As we are becoming more educated regarding identifying scams, scammers are also becoming increasingly sophisticated in their methods often going to great lengths to prove their offer is “legitimate”.
Their approach can be so sophisticated and smooth the scam can be difficult to spot, despite our increased awareness.
Common scams to be aware of
Self-Managed Superfund (SMSF) Trustees are often targets for these types of criminals. According to ASIC, one of the most common scams is along the following lines:
- Cold calling – either by email or phone. The scammers will pretend to be financial advisers and will encourage their target to transfer your superannuation to a new SMSF. They will often sound sophisticated and friendly to lure them in.
- Making attractive promises, for example high returns – scammers feed off our desire to make the most of our superannuation to enable us to retire comfortably. They often promise returns of up to 25%.
- Their company will appear to be legitimate – they will use company details, names, email addresses etc similar to legitimate companies that hold an Australian Financial Services Licence.
- Once they the target is hooked, they will use the information provided to set up a legitimate company with a separate SMSF bank account in the investor’s name.
- They then transfer the money from the existing superfund to an account controlled by them, which they have set up using the identification documents provided to set up the SMSF.
Another common scam is in the form of Investment offers. Obviously not all investment offers are scams however, be wary if:
- The person says they do not have an AFSL or do not need one
- They bombard you by email or with phone calls
- They try to pressure you into making a quick decision
- Their prospectus is not registered with ASIC
How can I check if an investment offer is legitimate?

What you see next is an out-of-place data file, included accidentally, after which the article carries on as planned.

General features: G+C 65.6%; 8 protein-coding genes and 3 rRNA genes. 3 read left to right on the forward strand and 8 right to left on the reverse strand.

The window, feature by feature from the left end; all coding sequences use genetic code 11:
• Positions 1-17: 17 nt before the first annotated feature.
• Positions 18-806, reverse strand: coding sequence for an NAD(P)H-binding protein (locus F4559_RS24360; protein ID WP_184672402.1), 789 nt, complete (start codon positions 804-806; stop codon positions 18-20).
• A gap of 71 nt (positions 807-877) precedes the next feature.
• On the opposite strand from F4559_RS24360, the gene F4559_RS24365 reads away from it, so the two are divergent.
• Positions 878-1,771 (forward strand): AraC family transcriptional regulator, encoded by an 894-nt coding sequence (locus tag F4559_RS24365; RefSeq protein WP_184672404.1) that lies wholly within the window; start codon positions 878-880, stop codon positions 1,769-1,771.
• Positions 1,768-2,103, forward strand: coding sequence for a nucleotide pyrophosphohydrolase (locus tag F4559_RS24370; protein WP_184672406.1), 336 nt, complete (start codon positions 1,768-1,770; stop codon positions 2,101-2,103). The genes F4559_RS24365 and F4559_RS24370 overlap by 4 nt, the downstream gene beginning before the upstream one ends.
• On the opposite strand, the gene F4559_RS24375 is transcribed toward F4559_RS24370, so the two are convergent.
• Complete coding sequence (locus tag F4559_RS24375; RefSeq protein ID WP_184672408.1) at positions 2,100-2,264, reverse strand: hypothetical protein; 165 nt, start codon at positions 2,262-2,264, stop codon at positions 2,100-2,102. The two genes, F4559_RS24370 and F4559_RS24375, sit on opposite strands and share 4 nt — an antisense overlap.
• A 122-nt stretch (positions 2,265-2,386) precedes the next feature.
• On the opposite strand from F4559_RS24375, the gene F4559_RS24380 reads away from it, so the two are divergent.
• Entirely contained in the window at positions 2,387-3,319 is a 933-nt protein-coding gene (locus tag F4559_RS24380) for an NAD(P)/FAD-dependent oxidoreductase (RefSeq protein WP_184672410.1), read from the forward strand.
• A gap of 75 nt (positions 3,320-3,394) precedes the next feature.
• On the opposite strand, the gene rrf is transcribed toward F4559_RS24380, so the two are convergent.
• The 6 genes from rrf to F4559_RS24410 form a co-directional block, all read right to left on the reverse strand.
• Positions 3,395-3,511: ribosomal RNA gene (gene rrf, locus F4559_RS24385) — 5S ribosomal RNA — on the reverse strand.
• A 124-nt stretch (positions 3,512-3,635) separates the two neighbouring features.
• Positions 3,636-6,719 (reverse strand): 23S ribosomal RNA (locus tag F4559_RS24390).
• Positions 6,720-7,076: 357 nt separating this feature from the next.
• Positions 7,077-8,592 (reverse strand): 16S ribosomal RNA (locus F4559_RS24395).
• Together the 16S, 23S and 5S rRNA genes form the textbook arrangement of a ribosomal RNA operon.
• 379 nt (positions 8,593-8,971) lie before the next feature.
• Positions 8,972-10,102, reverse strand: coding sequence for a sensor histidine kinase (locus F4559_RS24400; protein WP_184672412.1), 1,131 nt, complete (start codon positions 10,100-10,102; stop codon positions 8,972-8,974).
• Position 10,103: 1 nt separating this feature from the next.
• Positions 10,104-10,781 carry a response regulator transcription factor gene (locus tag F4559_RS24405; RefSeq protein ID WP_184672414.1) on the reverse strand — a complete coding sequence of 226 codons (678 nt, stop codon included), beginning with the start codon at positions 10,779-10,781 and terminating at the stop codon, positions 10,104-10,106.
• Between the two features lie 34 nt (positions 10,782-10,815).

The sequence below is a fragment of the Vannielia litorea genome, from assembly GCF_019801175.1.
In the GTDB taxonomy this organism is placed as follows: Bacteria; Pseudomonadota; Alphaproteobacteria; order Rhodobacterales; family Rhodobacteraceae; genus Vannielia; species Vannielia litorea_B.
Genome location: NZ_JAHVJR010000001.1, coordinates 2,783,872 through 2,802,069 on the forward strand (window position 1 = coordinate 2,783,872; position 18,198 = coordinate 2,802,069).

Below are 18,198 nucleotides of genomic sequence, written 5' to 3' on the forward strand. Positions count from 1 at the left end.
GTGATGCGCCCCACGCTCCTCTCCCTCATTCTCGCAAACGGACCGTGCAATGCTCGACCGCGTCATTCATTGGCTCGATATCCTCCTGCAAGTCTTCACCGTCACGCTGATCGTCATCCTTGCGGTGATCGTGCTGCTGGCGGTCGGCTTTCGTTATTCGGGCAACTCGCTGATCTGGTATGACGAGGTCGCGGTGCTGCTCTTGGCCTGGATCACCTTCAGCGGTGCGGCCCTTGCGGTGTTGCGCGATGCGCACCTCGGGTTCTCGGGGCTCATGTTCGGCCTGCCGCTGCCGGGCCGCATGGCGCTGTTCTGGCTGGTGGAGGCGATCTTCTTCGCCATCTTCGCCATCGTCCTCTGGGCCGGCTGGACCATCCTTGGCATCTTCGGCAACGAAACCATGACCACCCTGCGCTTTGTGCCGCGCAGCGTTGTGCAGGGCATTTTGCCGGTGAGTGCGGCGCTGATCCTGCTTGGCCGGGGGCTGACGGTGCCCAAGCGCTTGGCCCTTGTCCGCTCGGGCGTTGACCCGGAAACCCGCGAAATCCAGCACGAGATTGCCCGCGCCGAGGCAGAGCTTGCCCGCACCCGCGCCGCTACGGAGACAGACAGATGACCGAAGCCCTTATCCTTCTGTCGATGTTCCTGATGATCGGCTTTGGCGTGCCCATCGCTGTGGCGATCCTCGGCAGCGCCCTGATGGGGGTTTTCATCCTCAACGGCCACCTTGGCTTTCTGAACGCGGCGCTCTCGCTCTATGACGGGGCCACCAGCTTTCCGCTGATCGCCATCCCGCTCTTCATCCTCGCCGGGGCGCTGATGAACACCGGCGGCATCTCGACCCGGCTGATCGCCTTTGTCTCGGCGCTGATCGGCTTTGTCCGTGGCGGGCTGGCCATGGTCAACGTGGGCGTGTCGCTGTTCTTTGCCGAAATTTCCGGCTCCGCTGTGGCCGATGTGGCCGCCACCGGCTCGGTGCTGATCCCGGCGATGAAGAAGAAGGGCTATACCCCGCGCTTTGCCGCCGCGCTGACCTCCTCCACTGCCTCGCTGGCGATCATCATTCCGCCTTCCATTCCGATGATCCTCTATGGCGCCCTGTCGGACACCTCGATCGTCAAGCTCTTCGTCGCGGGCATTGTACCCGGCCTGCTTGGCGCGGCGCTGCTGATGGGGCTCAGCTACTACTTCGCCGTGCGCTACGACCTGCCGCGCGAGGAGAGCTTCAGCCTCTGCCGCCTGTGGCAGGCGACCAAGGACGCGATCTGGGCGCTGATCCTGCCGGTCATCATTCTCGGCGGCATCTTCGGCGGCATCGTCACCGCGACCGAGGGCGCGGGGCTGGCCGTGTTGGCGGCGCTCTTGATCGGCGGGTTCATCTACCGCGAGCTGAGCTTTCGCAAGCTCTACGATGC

Due to their sophistication many scams are difficult to detect. Let us look at one of the most recent and high-profile cases regarding investment scams, that of Melissa Caddick.
Over a period of 8 years Ms Caddick convinced investors to entrust her wealth management business with $30m. None of these funds were ever invested, $7m was returned to clients and $23m was used to fund her lavish lifestyle.
Despite ASIC receiving an anonymous tip in late 2019 that Ms Caddick was operating without a licence, they did not investigate immediately. It was only in June 2020 when ASIC received another, more detailed, complaint that they acted swiftly.
As many of her victims were family and close friends who trusted her without question, and who also recommended her to others, it would have been very difficult to identify this scam.
Some of the tactics she employed were:
- To support her credibility, she claimed to be a certified member of the Financial Planning Association of Australia (FPA).
- To prove to her investors that she was investing their money and getting the promised returns she created bogus CommSec share trading accounts. She would produce monthly reports and copy and paste the CommSec logo on to them.
- Knowing she needed an AFSL licence to operate legally and lacking the qualifications to obtain one, she used, without permission, the AFSL of a former work colleague.
- To explain her lavish lifestyle she weaved a web of lies from winning a sexual harassment suit to being paid millions of dollars for developing a program for managing SMSFs.
- Ironically, the more wealthy she appeared, the more successful she was believed to be and the more investors trusted her.
Can I avoid being scammed?
Obviously not all investment opportunities are an attempt to scam a victim.
If approached with an investment opportunity, or if your suspicions have been aroused regarding existing opportunities you are involved in, you can undertake the following:
- Always get independent financial advice before investing.
- Do your own research:
- Is your financial adviser is listed on the Financial Advisers Register on ASIC’s Moneysmart website? The Financial Planning Association also has a list of members on its website.
- As well as asking the usual questions “Who are you?” and “What company do you represent?”, ask for their AFSL licence number and if their investing prospectus is registered with ASIC. If they try to avoid answering your questions this is a red flag. However, given how sophisticated some scammers are, many have learned to answer these questions with confidence, even when lying.
- Is the AFSL licence number provided linked to their company and that they are an authorised representative of that company? These details can be verified in the registers on ASIC Connect.
- If a prospectus has been provided, has it been registered with ASIC?
- Is the company included on ASIC’s list of companies you should not deal with?
If you believe you have fallen victim to a scam or that someone is trying to scam you, notify ASIC immediately.
If you require any assistance, please contact your Hall Chadwick QLD advisor.
Hall Chadwick QLD is not a financial advisor. This article should not be taken as financial or investment advice and is general in nature. You should consider seeking independent financial and legal advice to see how the information provided relates to your unique circumstances.